Tuesday, October 13, 2009

Macro Monday: Bacolod's Masskara Festival

Bacolod is known for its sugar industry, and each year, since 1980, Bacolodnos celebrate their Charter day on Oct. 19 with color and gaeity. Mass means 'crowd' and cara is a Spanish word that means 'face.'

The happy face symbolizes the Negrenses' upbeat spirit despite economic downturns in the sugar industry. The round of festivities includes a parade in elaborate costumes, and contests in mask-making, pig-catching, pole-climbing, and coconut milk-drinking.

Tourists flock to watch and join the celebration, and get to enjoy shopping for orchids and native handicrafts.

Bacolod belongs to the second major island in the Philippines, the Visayas.
(photos courtesy of flickr.com)

Sunday, October 11, 2009

Color Carnival: Singkil, a Muslim Dance

A big part of our cultural heritage is a rich hodgepodge of dances. Mindanao, which is the third major island in the archipelago, and is home to the largest cultural minority in the country, the Muslims, is host to many of these captivating dances.

Their dances are famous for royalty and enchanting beauty.

Below are pictures of SINGKIL, a dance of the Maranao tribe, which originates from Lanao, Mindanao. There's this epic about a princess who was caught in an earthquake in the middle of the forest. The person behind her is her slave. The person holding an umbrella is a waiting lady. She is rescued by a prince after a long ordeal.

Singkil derives its name from the bells on her ankles. The criss-crossing bamboos represent the falling trees.

Dancers wear a solemn face and keep a dignified pose during the dance, and proceed from a slow to a faster tempo, as witnessed from the movements of the apir, or fans, which signify the winds. To this day, royal princesses in the Sulu Archipelago are required to learn this elegant and noble dance.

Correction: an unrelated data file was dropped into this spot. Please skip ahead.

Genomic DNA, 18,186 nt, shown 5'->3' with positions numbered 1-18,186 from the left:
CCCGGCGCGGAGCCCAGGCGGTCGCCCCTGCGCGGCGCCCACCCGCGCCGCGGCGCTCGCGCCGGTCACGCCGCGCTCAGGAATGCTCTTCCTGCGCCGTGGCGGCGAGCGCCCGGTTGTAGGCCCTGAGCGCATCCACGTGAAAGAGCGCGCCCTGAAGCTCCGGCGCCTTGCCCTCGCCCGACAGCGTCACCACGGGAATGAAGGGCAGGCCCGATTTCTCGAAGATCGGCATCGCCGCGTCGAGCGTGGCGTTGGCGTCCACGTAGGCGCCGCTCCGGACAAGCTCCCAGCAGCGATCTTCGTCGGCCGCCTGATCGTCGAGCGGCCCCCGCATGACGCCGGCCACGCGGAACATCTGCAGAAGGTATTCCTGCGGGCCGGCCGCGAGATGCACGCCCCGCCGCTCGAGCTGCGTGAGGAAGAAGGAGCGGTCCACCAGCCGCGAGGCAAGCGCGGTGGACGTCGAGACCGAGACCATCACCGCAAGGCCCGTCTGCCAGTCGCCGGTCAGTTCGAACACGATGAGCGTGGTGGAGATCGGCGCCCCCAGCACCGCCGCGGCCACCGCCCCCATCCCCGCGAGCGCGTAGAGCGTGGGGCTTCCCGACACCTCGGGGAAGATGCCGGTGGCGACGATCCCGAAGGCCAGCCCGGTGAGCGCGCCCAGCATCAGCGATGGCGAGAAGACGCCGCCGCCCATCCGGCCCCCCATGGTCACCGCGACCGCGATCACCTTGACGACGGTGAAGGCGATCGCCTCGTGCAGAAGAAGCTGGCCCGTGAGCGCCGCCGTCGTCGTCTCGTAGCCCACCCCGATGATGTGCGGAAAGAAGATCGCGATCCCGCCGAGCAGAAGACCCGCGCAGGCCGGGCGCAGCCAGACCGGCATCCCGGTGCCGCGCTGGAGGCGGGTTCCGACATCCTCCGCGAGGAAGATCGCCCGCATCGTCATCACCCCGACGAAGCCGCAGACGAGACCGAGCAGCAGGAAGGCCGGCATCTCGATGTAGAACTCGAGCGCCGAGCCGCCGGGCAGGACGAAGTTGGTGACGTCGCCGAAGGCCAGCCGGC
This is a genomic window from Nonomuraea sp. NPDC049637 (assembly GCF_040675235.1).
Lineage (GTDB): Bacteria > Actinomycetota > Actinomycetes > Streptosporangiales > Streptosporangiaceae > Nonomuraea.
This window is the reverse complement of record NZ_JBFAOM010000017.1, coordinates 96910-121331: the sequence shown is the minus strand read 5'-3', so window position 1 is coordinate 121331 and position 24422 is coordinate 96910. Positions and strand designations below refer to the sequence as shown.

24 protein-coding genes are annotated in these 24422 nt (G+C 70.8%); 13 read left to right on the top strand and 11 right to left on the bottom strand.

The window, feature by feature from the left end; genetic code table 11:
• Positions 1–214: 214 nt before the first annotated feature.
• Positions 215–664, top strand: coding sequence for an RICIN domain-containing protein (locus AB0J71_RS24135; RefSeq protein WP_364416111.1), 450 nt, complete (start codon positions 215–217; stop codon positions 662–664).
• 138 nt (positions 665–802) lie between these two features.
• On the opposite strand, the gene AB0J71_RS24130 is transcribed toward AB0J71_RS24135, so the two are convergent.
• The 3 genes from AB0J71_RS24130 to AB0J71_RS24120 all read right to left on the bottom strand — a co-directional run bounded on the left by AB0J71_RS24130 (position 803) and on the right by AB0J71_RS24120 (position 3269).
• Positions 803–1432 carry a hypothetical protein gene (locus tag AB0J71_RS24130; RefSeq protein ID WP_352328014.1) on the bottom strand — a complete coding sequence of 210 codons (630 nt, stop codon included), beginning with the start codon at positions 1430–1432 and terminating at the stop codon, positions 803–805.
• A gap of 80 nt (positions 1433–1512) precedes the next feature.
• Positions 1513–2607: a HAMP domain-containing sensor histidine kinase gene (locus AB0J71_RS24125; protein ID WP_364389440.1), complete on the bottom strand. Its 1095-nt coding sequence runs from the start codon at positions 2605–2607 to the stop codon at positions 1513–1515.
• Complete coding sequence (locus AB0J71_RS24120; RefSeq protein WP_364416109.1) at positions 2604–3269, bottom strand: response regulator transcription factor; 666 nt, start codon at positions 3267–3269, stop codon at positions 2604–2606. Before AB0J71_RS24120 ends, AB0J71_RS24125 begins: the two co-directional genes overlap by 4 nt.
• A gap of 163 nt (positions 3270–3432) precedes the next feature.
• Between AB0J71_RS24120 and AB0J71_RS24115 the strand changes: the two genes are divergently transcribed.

(photos courtesy of www.likha.org)

Friday, October 9, 2009

Skywatch: Pinoy Kitefest

Ladies and gentlemen, showcasing the ingenuity of the Pinoy! Using only inexpensive materials, the participants, called kite marshalls, built gigantic birds, insects, superheroes, flags, churches, even tricyles and a pair of bakya (local clogs). They all flew!

Kite festivals were held from 1990-2005 by the Magna Kultura Foundation all over the country. It is a Non-government organization whose goal is to uplift the morale of the grassroots by building their capacities through education and arts and crafts.

Kite-flying is a most enjoyable outdoor sport, especially since it's all-summer weather in the Philippines. Indeed, when we fly our kites, it's our dreams that soar.

Hope you enjoyed these!

(pictures courtesy of magnakultura.multiply.com)

Spectacular Lea Salonga

Lea Salonga is a performer par excellence. I cannot begin to enumerate the many honors she has brought the country. When she won the Sir Lawrence Olivier Awards and the Tony Awards for her portrayal as Kim in Miss Saigon, she put the Philippines on the map. Not that it was never there. But she made us shine even more.

I hope you enjoy this one as well!

Thursday, October 8, 2009

The Butanding of Donsol, Sorsogon

Hello, my friends. I have promised to blog about my hometown in the Philippines, and I was thinking why not do so in snippets, while at the same time, blogging about other things in the Philippine culture? I am starting off with the whale shark, locally called butanding, which is the largest in the world, and is found in Donsol (accent on 'sol'), Sorsogon (accent on 'gon').

Sorsogon is located in the southernmost tip of Luzon, which is one of the 3 major islands of the archipelagic Philippines. Sorsogon is my hometown (now a city), and at the same time, it is a big province consisting of 13 municipalities. Donsol is one of them, and it is but 15 minutes away from where I used to live. As you know, the Philippines is teeming with all sorts of fascinating marine life and treasures, and the butanding is just one of them.

More next time. Enjoy the video and let me know what you think!